Confusion and anger flooded the cybersphere yesterday, as a result of a misleading tweet. The Twitter account that published the tweet had a verified blue badge and was made to look like it represented, Donald Trump, the president of the United States. The tweet promoted a cryptocurrency giveaway offer, which possibly caused thousands of people to fall for the scam before Twitter decided to remove the tweet from their platform.
Replying To Donald Trump With A Scam
The official account of Donald J. Trump, the president of the United States, tweeted about communication between the United States and Russia, yesterday. In the post, he explained that he felt it was unfair that Hilary Clinton had not faced the same degree of disapproval he did when he made contact with the Russians.
Just four hours after the post by the official Donald J. Trump (@realDonaldTrump) Twitter account, an account with the same name replied to the post. The account had the name Donald J. Trump, but the Twitter handle @JoeJoyce2.
The reply to the original Tweet by Donald Trump explained that a cryptocurrency giveaway had been launched. The Twitter account that published the reply came across to some as being the president of the U.S.A himself. In the Tweet, it was stated that “I” – referring to Donald Trump – am giving away 500 Bitcoins and 5,000 Ether.
Two links were shared, one for claiming ETH and the other for claiming BTC.
- To claim ETH, people had to go to clubeth.live
- To claim BTC, people had to go to clubbtc.live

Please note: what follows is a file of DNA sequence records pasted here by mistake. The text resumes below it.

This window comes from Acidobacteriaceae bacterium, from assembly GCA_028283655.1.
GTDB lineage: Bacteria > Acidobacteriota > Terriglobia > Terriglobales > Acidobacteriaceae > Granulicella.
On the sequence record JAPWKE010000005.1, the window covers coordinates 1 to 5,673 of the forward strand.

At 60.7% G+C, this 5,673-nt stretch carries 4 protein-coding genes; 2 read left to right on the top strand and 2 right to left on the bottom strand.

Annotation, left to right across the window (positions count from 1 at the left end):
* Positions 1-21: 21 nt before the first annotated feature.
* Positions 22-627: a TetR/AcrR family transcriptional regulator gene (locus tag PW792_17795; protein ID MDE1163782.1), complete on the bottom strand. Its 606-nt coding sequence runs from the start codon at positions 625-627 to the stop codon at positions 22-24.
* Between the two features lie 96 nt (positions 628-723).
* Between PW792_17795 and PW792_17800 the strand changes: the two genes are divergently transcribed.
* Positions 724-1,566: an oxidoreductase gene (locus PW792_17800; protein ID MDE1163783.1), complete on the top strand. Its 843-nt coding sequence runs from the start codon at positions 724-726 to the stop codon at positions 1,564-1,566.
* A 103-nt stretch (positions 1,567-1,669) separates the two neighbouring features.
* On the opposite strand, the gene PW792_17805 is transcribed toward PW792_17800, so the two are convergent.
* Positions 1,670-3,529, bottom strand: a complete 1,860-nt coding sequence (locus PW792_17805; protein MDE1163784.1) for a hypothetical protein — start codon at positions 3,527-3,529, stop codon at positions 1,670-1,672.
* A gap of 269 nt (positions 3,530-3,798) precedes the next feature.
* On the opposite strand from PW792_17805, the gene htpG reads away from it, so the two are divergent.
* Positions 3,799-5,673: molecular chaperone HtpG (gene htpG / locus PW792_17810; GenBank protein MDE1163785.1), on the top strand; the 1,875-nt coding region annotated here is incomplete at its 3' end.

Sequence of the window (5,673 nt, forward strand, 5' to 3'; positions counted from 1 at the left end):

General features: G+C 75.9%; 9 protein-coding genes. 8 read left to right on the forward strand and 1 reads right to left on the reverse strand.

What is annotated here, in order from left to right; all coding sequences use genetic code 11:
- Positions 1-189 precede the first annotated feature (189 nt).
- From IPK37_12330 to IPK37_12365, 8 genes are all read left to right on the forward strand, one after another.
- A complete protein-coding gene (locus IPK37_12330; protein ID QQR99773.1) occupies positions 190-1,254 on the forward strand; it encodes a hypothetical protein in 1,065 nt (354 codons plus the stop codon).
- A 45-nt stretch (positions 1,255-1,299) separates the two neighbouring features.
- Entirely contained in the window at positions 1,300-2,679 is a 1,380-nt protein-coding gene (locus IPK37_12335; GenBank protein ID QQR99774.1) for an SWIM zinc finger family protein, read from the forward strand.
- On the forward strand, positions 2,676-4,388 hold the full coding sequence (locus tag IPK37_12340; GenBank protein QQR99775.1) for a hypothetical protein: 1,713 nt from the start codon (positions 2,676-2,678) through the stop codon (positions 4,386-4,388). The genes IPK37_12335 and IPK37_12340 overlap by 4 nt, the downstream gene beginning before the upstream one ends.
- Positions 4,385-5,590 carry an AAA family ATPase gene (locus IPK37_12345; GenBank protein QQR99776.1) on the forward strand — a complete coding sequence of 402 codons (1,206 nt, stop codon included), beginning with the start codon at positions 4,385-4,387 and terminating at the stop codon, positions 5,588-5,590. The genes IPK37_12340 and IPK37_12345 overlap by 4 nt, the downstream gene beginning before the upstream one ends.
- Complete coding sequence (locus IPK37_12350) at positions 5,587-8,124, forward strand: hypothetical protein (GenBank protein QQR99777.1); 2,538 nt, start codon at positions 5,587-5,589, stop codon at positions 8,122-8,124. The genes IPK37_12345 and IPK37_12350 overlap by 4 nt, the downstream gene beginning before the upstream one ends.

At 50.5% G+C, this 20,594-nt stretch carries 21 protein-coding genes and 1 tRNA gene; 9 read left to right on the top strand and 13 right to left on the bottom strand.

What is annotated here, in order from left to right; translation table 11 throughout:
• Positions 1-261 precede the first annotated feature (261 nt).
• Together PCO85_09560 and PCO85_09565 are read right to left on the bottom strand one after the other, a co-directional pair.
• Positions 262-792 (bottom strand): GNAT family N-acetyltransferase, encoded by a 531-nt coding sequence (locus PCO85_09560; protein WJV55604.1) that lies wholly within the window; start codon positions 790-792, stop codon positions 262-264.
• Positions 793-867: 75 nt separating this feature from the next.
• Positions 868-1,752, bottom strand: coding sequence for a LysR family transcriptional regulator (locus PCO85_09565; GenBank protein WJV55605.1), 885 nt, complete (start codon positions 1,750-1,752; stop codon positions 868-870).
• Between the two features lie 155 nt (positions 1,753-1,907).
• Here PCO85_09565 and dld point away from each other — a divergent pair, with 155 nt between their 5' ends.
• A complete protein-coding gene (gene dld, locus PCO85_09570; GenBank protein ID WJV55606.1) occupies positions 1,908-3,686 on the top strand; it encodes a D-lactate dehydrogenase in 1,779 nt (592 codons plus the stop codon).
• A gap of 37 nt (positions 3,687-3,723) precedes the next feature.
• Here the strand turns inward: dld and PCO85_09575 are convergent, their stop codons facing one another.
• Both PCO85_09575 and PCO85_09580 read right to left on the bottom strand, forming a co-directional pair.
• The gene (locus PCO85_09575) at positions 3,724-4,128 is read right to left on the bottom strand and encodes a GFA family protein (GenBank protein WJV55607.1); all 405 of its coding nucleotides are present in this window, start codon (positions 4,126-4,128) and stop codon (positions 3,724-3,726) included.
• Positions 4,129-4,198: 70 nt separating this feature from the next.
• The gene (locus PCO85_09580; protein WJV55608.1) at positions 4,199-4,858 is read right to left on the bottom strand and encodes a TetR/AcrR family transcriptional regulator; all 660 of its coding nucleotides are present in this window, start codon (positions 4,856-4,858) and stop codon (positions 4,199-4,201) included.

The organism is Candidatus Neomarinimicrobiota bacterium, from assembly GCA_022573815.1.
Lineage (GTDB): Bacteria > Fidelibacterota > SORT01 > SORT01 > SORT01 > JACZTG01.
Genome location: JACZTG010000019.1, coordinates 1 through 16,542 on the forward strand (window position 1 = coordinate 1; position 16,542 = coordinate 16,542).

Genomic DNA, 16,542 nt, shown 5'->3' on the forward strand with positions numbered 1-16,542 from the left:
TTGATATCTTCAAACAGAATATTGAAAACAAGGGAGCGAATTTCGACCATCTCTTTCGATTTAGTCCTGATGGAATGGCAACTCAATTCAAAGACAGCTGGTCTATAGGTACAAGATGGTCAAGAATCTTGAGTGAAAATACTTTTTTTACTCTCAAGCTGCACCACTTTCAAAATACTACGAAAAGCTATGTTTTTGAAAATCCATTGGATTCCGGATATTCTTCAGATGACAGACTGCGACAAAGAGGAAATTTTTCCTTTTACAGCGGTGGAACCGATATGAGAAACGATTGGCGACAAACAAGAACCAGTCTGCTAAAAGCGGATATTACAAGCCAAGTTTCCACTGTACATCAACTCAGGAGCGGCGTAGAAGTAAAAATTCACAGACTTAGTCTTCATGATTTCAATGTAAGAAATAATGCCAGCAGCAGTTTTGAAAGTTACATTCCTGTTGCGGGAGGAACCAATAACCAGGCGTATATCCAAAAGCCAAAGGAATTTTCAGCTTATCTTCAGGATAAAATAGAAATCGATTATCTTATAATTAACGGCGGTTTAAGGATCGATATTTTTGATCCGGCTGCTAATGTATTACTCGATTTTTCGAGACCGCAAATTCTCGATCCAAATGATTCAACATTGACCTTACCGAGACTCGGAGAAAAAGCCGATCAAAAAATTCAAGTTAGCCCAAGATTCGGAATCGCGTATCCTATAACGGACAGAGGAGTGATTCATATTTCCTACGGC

Upon landing on these pages, the visitor was requested to send a small amount of either Bitcoin or Ethereum (depending on the page they visited) to a specific wallet address. Thereafter, a larger amount of cryptocurrency would be sent back to the person.
Soon after many people clicked on the links and sent crypto coins to these addresses, it became clear that this was not legit, and that it was an outright scam.
Twitter later removed the tweet from their platform. Nevertheless, thousands of people probably had already fallen victim to the scam. At the time of the misleading reply, the original tweet by the American president already had over 40,000 likes, 11,000 ReTweets, and more than 15,000 comments. The official Twitter account for Donald Trump also has more than 53 million followers. This means that millions of people were exposed to this reply.
Cryptocurrency Scams Are More Common Than We Might Think
This most recent scam in the crypto market brought to light just how common scams are in the cryptocurrency world.
One particular scam that recently affected over 28,000 people happened in South Africa. A company known as BTC Global promised that investments in their program would provide as much as 50% interest on a monthly basis. For many people, this was an opportunity not to be missed. Thus, thousands of people jumped at the opportunity and decided to invest, and fell victim to what turns out to be a scam.
BitCaw Trading, a somewhat popular company that assists with transactions related to Bitcoin, was mentioned in police reports investigating the BTC scam. BitCaw Trading later responded by assuring both the police and the public that they are in no way related to BTC Global or the scam that affected 28,000 people in the country, however.
Another report by The Next Web: Hard Fork explains that both India and China have also been the targets of cryptocurrency scams recently. The report suggests that instead of banning the use of these currencies, appropriate regulations can be put in place to help reduce the risk of scams, while still giving those who are interested in legit transactions the opportunity to utilize Bitcoin and other crypto coins.